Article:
Reconsidering the emotions of God, with the help of Moses 7

Reconsidering the emotions of God, with the help of Moses 7 September 17, 2020


Moses conference poster
The official poster for our conference. We hope that you’ll be able to attend, even if only virtually.


Don’t forget the Tracing Ancient Threads in the Book of Moses Conference, which begins on Friday evening, 18 September 2020, and continues on Saturday, 19 September 2020.  You can watch it at no charge.


In honor of the conference, I share again a column that I first published in the Deseret News on 30 January 2014:


The scripture John 11:35 (“Jesus wept”) is well known as the shortest verse in the King James Bible. It’s less known, however, as one of the Bible’s most significant passages. But it is precisely that.

Why? Because it demonstrates the Savior’s personal care for humanity and shows him, though divine, to be emotionally involved with us.

But, in that regard, Moses 7:28-29 in the Pearl of Great Price is even more remarkable:

“And it came to pass that the God of heaven looked upon the residue of the people, and he wept; and Enoch bore record of it, saying: How is it that the heavens weep, and shed forth their tears as the rain upon the mountains? And Enoch said unto the Lord: How is it that thou canst weep, seeing thou art holy, and from all eternity to all eternity?”

How is it possible for God to weep? For centuries, classical Jewish, Christian and Islamic theologians have agreed that it isn’t. Such behavior would be unworthy of him. God’s emotions seem, it’s true, to be on display throughout the scriptures, but the passages describing them have typically been dismissed as metaphorical, as symbolic of something else.

Recent biblical scholarship, however, is reconsidering the emotions of God. The sections of the book of Jeremiah that precede the Babylonian captivity, to choose from among many possible examples, are absolutely replete with images and divine statements that depict God as deeply caring, worried even, about the punishment that he himself has to impose upon his people.

In Jeremiah 12:7-8, for instance, the Lord is represented as saying, “I have given the dearly beloved of my soul into the hands of her enemies.”

These words remind us of the internal conflict within the soul of a father who loves his children, but who must still punish them and to not intervene when consequences occur. The God speaking here is no distant, uninvolved, unemotional monarch. He loves Israel.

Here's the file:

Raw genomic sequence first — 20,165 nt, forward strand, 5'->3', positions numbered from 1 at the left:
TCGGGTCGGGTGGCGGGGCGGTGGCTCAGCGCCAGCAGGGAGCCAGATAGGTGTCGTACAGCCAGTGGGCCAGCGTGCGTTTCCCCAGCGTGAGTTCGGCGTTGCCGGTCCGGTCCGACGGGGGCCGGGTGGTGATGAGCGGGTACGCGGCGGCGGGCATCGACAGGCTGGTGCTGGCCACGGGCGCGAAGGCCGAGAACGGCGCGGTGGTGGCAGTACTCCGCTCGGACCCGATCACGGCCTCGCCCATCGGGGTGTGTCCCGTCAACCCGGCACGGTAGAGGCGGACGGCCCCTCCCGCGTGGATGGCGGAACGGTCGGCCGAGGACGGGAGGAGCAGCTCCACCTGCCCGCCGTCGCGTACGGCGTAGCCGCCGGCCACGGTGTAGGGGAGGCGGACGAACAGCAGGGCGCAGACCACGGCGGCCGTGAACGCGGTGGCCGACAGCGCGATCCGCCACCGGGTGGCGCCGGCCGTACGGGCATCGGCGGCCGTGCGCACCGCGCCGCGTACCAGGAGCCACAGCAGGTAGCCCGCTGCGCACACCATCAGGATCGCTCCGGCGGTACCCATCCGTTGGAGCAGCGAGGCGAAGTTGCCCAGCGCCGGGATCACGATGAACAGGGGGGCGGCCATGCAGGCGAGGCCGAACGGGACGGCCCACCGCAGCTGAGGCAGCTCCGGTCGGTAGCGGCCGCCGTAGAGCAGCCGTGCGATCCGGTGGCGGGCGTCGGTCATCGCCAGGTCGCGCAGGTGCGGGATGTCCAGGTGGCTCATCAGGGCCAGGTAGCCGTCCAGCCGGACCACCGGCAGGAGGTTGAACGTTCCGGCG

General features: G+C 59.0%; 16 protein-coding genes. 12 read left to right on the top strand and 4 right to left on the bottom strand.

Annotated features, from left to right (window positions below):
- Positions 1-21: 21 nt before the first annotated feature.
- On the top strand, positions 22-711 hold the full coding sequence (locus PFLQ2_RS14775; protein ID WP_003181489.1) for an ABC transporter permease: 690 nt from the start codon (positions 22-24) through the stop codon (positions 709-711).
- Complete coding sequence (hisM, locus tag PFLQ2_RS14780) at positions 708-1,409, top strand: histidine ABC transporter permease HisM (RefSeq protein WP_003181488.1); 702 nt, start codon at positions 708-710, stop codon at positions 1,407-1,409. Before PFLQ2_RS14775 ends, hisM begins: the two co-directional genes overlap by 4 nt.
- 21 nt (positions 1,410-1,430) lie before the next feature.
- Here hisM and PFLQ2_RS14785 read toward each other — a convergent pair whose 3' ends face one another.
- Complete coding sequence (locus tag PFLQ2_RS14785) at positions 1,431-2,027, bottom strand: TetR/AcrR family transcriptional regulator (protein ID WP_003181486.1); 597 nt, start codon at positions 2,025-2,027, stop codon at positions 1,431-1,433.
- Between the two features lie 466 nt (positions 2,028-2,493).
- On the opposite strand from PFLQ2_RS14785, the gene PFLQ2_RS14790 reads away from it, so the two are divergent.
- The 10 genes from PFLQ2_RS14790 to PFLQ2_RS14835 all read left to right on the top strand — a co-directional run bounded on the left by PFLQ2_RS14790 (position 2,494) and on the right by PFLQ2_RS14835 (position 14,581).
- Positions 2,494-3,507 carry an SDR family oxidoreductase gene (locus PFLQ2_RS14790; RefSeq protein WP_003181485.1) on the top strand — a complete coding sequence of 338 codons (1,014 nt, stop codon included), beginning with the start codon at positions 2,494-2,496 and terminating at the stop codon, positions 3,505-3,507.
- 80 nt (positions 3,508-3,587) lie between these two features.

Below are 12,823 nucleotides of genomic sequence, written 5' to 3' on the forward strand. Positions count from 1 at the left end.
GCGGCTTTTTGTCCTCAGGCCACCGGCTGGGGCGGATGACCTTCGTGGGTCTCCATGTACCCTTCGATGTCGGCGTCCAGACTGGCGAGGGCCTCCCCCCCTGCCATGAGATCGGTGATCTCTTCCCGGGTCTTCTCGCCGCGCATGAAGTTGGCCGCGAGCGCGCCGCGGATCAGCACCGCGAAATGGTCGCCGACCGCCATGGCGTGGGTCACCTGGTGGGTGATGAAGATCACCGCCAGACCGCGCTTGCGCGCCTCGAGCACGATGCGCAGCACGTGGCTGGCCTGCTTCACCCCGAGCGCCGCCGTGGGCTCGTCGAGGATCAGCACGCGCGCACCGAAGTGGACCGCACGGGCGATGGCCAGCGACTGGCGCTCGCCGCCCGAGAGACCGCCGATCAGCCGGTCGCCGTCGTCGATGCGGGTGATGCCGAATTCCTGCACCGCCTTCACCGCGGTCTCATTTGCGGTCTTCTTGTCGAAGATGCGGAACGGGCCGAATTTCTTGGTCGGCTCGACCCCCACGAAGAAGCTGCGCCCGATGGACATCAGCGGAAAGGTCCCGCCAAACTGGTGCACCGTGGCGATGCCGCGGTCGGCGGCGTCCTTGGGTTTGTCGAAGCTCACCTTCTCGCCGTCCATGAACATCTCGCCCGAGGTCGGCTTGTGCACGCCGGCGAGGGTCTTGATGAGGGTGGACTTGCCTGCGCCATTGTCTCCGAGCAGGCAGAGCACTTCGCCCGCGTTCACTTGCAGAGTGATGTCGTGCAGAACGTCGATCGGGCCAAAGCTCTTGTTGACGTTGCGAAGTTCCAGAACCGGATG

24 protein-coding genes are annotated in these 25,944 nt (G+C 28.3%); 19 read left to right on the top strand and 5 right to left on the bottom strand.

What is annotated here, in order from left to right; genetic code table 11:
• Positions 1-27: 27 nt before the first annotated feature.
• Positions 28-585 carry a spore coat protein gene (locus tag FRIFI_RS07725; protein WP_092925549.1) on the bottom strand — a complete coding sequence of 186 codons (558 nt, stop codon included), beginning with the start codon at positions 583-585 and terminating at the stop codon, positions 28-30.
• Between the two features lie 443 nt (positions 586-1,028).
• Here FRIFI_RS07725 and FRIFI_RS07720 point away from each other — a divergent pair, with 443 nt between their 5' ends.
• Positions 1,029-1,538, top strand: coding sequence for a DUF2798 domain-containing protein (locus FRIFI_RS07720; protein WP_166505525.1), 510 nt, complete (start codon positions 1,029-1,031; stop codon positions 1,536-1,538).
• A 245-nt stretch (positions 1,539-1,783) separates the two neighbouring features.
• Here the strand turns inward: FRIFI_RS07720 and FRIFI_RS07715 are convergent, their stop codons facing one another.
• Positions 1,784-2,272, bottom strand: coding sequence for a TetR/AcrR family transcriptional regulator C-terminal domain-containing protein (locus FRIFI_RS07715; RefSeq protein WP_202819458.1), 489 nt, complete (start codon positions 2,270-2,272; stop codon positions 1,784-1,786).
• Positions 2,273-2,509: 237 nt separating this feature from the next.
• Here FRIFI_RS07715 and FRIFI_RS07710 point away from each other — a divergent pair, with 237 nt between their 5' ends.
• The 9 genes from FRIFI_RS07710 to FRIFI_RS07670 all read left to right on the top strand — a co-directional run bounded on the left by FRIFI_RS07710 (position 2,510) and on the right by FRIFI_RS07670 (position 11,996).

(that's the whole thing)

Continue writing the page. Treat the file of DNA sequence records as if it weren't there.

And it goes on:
But even while biblical scholars increasingly recognize God’s “passions” as genuinely scriptural, doing so is deeply problematic in the view of many traditional systematic theologians.

For how is it possible to have emotions without a body? Emotions are inseparably connected with such things as tears, rapid heartbeat, “feelings.” Pure mind, if such a thing exists, would seem incapable of anything remotely recognizable as emotion. If, these theologians argue, God has emotions, it must follow that he has some sort of body. But he cannot have a body. Thus, he can have no emotions. Which means not only that he can’t be angry with us but that he can’t love us in any human-like sense of the word, or care for us, or feel our pain, or mourn our poor choices.

Like Enoch, theological commentators have been astonished at the sheer notion that God might weep. Unlike Enoch, though, who was an eyewitness, they flatly reject it. Classical theology has historically tended to depict God as a distant, dispassionate and literally apathetic being unmoved by emotion. The unmoved mover doesn’t weep. He (or, perhaps better, it) moves, but is not moved. Nothing can have any impact on him.

If emotional displays such as tears require a body, classical theism’s solution is to deny all the emotions mentioned for God in the Bible, just as it denies or reinterprets the many passages that seem to describe him as having bodily form. (The embodied Jesus of John 11:35 can be permitted emotions precisely because he assumed flesh and human nature; it’s far less acceptable to grant such “feelings” to his Heavenly Father or to God before the Incarnation.)

The question is whether Christians will in the final analysis opt for their traditional theology, or for the Bible. The two are difficult if not impossible to reconcile.

The Pearl of Great Price’s account of Enoch offers a spectacular instance of a suffering and weeping God, far clearer, even, than anything in the Bible. Fortunately, members of The Church of Jesus Christ of Latter-day Saints are entirely comfortable with an embodied deity.

For those who accept the scriptures of the Restoration, Heavenly Father is not only a being with emotions, but a God who, because he is perfect and perfectly embodied, feels more deeply than we can even begin to imagine. “God is love,” says 1 John 4:8. He not only has and enjoys an emotional life, but the most perfect emotional life possible. His love is richer, deeper, than any love we can imagine. Therefore, he feels both pain and sorrow for his children, and boundless love and joy for them.



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